Decision: QI for the policeman because a grand jury indicted Plaintiff, and because Plaintiff could not prove that the grand jury indicted Plaintiff because of Officer Horner’s careless conduct in attempting to establish probable cause. The majority opinion went on to state that “we would agree with the district court that Horner was not plainly incompetent******* in assessing the probable cause issue.” However, one of the judges dissented from this conclusion and believed that Plaintiff potentially had a good section 1983 claim against Officer Horner for what he had caused to befall to Plaintiff.
Comment: It concerns me that there was no duty to confirm with the Confidential Informant that they had the right guy when Plaintiff turned himself in. I believe that this should have happened before Plaintiff was even extradited back to Virginia, and that it was negligent to fail to make this simple check******** while Plaintiff was still voluntarily at the police station in Tennessee. The policemen should have taken the Plaintiff’s picture, sent it over the internet to the police in Virginia, and Officer Horner should have confirmed with his Confidential Informant that the man in the picture was the same man who sold him the drugs in the controlled buys.********* Not doing this was negligent at the very least, and, in my view, worse than negligence. However, the majority opinion was unwilling to require this of policemen in Officer Horner’s position. The duty to investigate potentially exculpatory evidence should not be absolute and unconditional, but neither should it be non-existent. It should have been held to exist under the facts of this case.
Further comment: The Fourth Amendment requires that searches and seizures by the police be “reasonable.” What happened to the Plaintiff was not “reasonable” at all. Whether it was negligence, or something worse, it was clearly not reasonable to keep this Plaintiff in jail for three months. If state governmental-tort law makes its policemen immune from consequences for this unreasonable course of action, it seems to me that it is this state immunity law needs to give, and not the Constitutional right to be free of unreasonable seizures. If there is no claim under section 1983, because of the state immunity, then there should be a claim under the Constitution itself. Even if it was mere negligence on the part of the policeman, it is a specific type of negligence that 4a clearly forbids by its own language and without the need to resort to any ancillary federal statutes, like section 1983.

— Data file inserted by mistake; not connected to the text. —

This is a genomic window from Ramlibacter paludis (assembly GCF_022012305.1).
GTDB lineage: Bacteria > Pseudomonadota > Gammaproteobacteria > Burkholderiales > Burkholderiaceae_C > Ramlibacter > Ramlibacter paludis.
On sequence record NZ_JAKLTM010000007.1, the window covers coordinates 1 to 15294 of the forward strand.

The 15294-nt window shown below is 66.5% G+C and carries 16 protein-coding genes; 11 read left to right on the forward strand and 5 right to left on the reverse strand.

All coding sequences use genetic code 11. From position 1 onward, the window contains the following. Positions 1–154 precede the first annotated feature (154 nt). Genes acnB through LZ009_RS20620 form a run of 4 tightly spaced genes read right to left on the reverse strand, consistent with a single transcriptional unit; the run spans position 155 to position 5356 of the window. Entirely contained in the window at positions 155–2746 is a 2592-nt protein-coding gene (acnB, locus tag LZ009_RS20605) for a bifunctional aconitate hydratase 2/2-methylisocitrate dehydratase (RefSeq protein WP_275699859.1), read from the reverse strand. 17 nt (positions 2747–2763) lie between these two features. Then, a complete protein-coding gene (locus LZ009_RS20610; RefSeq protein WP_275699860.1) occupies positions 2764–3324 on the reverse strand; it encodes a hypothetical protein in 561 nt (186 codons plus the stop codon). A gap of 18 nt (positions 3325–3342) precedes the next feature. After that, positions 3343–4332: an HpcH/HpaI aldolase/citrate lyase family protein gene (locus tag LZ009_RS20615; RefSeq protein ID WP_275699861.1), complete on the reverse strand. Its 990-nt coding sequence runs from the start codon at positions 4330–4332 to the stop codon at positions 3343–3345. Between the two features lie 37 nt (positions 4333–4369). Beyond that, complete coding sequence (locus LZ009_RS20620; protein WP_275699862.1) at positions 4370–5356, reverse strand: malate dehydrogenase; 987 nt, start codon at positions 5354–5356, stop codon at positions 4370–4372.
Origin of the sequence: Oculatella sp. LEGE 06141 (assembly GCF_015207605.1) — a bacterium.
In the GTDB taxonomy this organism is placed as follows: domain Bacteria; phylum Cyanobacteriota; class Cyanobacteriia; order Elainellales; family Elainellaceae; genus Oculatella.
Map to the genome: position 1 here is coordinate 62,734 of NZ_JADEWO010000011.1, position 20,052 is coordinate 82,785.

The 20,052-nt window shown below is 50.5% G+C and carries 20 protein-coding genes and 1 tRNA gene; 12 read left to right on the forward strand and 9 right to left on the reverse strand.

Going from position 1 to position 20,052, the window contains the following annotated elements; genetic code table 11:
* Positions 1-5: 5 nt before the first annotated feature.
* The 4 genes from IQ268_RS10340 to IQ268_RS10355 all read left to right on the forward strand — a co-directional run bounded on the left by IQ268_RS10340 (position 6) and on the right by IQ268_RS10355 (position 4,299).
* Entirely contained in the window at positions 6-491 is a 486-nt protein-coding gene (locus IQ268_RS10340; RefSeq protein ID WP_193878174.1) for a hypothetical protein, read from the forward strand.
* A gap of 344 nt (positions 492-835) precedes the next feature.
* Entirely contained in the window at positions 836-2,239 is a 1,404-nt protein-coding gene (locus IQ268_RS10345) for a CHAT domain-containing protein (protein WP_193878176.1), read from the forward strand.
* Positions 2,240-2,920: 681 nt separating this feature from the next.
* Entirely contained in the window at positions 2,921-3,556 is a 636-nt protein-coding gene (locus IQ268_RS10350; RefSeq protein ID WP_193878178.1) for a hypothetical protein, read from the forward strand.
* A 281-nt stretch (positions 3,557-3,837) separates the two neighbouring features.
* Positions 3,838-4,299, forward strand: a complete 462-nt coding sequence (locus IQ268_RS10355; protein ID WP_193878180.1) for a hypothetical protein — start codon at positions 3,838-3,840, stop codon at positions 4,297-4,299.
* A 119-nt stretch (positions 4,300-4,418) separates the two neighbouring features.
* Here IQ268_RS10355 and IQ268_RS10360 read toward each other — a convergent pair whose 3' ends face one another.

* States tend to require things like malice, wilfulness, recklessness or “wanton-ness.” Personally, I think that a lack of care in performing something as hurtful as an arrest could fairly be regarded automatically as malicious, wanton or reckless, but this does not seem to be the prevailing interpretation now or in the foreseeable future.
** Furthermore, in this day and age, it seems like policemen “out in the field” should have access to pdf scans of local protective orders on their computers and available over their wireless communications networks.
*** As noted in the blog post below, Judge Shea managed to avoid the problem of the policeman not reading the protective order by deciding that there was probable cause that its actual terms (as opposed to the incorrect terms the policeman thought it had) were violated. I think this was a pretty questionable judgement on Judge Shea’s part, but it did help him avoid a sticky wicket.
**** There may be a fact issue as to whether the Confidential Informant provided just first and last name of the alleged dealer, or whether s/he provided first, middle and last name. At any event, to the extent the Confidential Informant provided a middle name, s/he provided a wrong middle name.
***** In the opinions, much was made of the fact that the database, called, perhaps misleadingly, Accurint, conspicuously includes a disclaimer that its information is not necessarily reliable and should be “independently verified.” Nevertheless, it seems that the information about the Plaintiff contained in Accurint was true, at least so far as it went. The opinion does not say whether regcits can obtain access to Accurint to check the accuracy of information about them which is stored there.
****** Eventually Plaintiff’s cell phone records were used to show he could not have been the one making the alleged contraband sales.
******* It is not clear to me where this “plainly incompetent” standard comes from and it is not clear to me whether it is higher, or lower, than a traditional negligence “due care” standard.
******** I take no position on whether this check should have been made by means of a photographic “show up,” or a photographic “line up,” but some kind of identification should have been made by the Confidential Informant. I don’t think it was fair to say that “probable cause” existed unless and until this happened.
********* As the dissent points out, after Plaintiff was released and another suspect found, Officer Horner did check with the Confidential Informant to see if that one was the right guy. Allegedly the next suspect was the right guy.